Anyway, stop off in Alexandra at Industry Lane Eatery. It’s about a 1hr 20m drive. It doesn’t look much from the outside, but wow it’s incredible. Try the salted caramel waffles and the bagels. SO good!
Time your drive so that you go straight to Penguin Place, a working conservation reserve. The best time to see wild penguins is at dusk when they return to nest, so your ideal tour will be in the evening.
I’d recommend this tour as not only is it focused on protecting the penguins, but they also have a rehab centre for them. Obviously it’s not guaranteed that they will have any in there, but when we went in March there were quite a lot. One had scars from shark bites and a few were poorly.
It’s set up to minimise interactions from humans, so there are a few rules to follow, about keeping quiet, no hands through the fence etc. Seeing them up close was a dream come true for our 4 year old.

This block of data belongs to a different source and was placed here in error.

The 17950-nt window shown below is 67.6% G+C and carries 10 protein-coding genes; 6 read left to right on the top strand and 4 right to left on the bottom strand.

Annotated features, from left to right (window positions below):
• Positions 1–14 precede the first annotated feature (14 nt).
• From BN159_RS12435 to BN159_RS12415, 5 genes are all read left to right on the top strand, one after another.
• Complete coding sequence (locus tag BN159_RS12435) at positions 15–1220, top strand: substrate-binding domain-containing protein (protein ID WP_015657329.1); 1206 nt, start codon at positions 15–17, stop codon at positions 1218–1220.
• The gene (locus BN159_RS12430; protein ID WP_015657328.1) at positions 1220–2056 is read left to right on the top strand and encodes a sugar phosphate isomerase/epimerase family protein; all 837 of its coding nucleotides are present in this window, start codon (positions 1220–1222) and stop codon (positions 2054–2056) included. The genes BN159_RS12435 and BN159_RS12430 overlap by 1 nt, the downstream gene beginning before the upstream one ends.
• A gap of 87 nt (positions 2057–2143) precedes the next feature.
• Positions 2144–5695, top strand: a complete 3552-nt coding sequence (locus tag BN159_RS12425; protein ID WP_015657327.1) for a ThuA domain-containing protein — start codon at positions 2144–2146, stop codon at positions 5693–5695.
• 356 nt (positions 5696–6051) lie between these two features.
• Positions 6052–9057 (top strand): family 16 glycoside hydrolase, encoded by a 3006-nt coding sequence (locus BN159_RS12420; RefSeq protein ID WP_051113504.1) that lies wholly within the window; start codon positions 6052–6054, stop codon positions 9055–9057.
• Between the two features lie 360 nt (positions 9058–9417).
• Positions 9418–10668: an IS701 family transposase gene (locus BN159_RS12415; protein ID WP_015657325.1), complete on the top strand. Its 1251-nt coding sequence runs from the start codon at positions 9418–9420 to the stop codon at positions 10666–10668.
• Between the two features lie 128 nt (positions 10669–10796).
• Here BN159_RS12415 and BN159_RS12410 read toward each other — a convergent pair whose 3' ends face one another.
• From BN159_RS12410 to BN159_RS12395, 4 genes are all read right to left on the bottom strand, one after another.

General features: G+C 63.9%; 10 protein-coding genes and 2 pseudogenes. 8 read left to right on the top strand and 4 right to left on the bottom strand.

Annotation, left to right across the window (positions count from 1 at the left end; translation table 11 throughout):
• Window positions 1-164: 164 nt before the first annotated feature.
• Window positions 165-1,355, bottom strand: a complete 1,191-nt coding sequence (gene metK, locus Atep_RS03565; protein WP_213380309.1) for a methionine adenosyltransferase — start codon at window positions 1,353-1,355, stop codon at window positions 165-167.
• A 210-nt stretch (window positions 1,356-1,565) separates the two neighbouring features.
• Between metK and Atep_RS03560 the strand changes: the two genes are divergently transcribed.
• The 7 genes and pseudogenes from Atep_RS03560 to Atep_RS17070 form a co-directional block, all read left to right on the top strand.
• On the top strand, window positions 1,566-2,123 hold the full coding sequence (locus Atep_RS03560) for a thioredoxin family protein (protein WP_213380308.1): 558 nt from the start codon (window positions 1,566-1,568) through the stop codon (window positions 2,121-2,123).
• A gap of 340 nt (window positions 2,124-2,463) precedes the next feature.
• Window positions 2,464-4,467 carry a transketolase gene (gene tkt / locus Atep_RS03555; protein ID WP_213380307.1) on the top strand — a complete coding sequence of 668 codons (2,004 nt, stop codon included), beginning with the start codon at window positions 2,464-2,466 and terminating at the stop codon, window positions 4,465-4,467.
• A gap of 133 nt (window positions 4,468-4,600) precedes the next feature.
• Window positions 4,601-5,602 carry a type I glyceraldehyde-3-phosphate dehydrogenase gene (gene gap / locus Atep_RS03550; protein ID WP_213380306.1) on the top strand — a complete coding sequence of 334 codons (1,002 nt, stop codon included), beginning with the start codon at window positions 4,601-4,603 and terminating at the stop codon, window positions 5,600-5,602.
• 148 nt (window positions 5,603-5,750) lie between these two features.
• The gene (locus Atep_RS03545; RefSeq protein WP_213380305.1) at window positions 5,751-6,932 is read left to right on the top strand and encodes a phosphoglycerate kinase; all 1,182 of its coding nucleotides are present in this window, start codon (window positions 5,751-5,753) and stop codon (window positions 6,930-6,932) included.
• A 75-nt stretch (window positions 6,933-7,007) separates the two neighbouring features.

Next a guide takes you in a small group (there was only us and two others) through the ‘trenches’. They’re essentially tunnels through the sand dunes, camouflaged to hide them from the wild penguins who visit the protected beach.
There are little peep holes so you can see out and at some points you have to crouch down. The kids loved this aspect as much as the penguins, if not more on this part of the tour, as most of the time the penguins were far away.
Where to Stay
Leith Valley Touring Park is a 10-minute drive from the centre. I paid $54NZD for a powered site. The playground is small and a bit shabby, but there won’t be much time to use it anyway. The plus, is good, unlimited internet. Use it to download any new movies/shows for the next few days!
Day 9 – Dunedin to Lake Pukaki
Drive one hour from Dunedin to the Moeraki Boulders. They’re big boulders on the beach, so the kids can clamber on them and run about on the beach. In the (free) car park there are also llamas (or alpacas – can never remember the difference) that you can feed – buy the feed in the gift shop. A half hour stop would be plenty.
If you’re late leaving or fancy a lie in, then you could skip this bit. Personally, I think they’re a bit hyped up, but they are en route.